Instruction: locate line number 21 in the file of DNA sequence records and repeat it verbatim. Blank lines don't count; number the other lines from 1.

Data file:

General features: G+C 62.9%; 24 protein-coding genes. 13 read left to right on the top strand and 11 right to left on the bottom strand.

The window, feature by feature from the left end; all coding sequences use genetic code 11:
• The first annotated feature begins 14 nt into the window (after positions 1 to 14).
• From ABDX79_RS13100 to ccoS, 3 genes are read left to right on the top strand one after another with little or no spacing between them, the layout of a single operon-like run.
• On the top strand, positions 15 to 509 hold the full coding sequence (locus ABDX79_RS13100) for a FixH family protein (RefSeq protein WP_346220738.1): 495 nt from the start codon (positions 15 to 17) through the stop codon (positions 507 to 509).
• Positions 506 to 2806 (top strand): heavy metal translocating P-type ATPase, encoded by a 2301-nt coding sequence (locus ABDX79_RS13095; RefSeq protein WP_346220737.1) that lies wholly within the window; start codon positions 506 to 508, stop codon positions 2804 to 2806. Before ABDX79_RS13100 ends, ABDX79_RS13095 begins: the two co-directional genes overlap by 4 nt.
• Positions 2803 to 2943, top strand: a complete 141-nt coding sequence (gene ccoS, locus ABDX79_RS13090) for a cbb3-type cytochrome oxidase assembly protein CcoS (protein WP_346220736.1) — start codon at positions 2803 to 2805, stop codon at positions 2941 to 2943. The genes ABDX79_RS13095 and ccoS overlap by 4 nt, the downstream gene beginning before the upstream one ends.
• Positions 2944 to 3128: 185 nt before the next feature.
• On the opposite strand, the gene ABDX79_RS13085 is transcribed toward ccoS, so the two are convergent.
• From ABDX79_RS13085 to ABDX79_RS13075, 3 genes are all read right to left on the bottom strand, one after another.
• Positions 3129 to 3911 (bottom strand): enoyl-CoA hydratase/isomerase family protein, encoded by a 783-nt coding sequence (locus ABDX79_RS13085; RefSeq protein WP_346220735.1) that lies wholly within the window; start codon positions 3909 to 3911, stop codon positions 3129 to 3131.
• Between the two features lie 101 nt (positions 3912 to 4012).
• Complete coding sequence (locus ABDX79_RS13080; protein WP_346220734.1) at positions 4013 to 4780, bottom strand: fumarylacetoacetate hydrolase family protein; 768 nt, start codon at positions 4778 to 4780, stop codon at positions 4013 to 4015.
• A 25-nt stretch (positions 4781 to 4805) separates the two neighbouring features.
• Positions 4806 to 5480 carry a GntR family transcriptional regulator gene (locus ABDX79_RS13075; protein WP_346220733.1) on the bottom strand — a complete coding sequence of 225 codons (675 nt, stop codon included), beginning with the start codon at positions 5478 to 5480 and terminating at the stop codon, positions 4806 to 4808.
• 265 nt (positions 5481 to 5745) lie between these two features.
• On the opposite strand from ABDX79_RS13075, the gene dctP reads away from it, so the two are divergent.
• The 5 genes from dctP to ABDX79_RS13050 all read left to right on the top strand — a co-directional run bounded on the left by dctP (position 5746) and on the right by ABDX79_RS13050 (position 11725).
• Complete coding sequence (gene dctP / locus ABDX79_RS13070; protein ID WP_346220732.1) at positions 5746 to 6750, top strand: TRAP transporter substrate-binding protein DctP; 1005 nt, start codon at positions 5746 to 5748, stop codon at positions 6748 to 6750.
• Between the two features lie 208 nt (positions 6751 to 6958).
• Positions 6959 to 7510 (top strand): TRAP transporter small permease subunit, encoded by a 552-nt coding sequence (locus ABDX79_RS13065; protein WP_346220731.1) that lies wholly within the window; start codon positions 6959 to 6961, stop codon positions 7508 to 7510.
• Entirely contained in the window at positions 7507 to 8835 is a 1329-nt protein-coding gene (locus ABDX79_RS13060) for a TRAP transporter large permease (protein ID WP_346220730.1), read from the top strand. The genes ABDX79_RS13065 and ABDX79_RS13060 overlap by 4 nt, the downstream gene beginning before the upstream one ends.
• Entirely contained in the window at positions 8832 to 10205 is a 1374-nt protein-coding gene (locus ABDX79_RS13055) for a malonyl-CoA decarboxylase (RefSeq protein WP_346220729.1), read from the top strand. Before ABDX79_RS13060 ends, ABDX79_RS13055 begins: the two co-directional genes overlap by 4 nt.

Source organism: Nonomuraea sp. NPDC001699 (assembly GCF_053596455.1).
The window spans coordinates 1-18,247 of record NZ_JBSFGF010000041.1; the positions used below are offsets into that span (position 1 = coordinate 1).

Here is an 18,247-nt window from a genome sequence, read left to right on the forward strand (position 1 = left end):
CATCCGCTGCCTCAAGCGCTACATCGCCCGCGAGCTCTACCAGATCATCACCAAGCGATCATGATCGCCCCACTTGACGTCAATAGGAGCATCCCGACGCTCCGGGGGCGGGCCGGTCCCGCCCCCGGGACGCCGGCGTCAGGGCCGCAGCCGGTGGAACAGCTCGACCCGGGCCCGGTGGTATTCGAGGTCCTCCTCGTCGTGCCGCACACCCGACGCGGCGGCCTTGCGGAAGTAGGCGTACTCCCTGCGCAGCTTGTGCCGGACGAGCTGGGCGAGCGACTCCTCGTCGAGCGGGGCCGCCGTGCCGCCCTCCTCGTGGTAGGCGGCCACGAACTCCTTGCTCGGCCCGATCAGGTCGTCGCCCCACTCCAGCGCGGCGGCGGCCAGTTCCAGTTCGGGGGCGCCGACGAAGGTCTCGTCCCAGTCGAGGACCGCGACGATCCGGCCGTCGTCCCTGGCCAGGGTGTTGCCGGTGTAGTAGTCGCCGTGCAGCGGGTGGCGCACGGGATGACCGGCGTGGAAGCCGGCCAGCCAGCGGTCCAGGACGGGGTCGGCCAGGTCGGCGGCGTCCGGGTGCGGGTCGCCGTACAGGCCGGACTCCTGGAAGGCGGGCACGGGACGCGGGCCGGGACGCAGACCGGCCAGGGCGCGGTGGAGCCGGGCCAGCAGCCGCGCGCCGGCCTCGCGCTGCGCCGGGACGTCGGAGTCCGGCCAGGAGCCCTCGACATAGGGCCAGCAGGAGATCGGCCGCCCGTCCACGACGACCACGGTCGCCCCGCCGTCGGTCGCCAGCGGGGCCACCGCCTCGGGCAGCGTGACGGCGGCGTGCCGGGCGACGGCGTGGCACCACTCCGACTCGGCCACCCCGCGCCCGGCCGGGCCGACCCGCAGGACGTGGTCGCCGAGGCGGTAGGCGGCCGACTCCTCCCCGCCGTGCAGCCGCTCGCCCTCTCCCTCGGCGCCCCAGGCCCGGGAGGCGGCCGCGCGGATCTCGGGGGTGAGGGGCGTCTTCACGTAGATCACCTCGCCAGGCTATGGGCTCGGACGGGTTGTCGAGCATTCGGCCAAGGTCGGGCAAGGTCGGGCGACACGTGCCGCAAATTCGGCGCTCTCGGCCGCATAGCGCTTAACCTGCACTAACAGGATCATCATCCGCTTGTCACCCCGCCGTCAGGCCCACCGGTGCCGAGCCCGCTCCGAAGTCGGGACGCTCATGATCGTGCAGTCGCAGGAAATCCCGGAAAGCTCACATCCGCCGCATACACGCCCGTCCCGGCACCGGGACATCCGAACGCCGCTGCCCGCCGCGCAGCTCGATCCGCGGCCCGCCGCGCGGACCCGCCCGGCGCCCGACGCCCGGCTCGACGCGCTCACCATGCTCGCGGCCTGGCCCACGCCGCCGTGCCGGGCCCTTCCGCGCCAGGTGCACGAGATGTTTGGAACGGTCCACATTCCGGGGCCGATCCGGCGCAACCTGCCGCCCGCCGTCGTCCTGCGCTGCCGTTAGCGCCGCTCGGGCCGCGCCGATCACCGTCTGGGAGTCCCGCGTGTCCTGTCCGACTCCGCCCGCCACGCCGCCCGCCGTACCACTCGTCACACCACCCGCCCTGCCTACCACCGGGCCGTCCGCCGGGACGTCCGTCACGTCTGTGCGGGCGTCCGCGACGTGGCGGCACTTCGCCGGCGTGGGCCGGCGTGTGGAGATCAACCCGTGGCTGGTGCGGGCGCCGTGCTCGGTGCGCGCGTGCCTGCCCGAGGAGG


• Positions 6959 to 7510 (top strand): TRAP transporter small permease subunit, encoded by a 552-nt coding sequence (locus ABDX79_RS13065; protein WP_346220731.1) that lies wholly within the window; start codon positions 6959 to 6961, stop codon positions 7508 to 7510.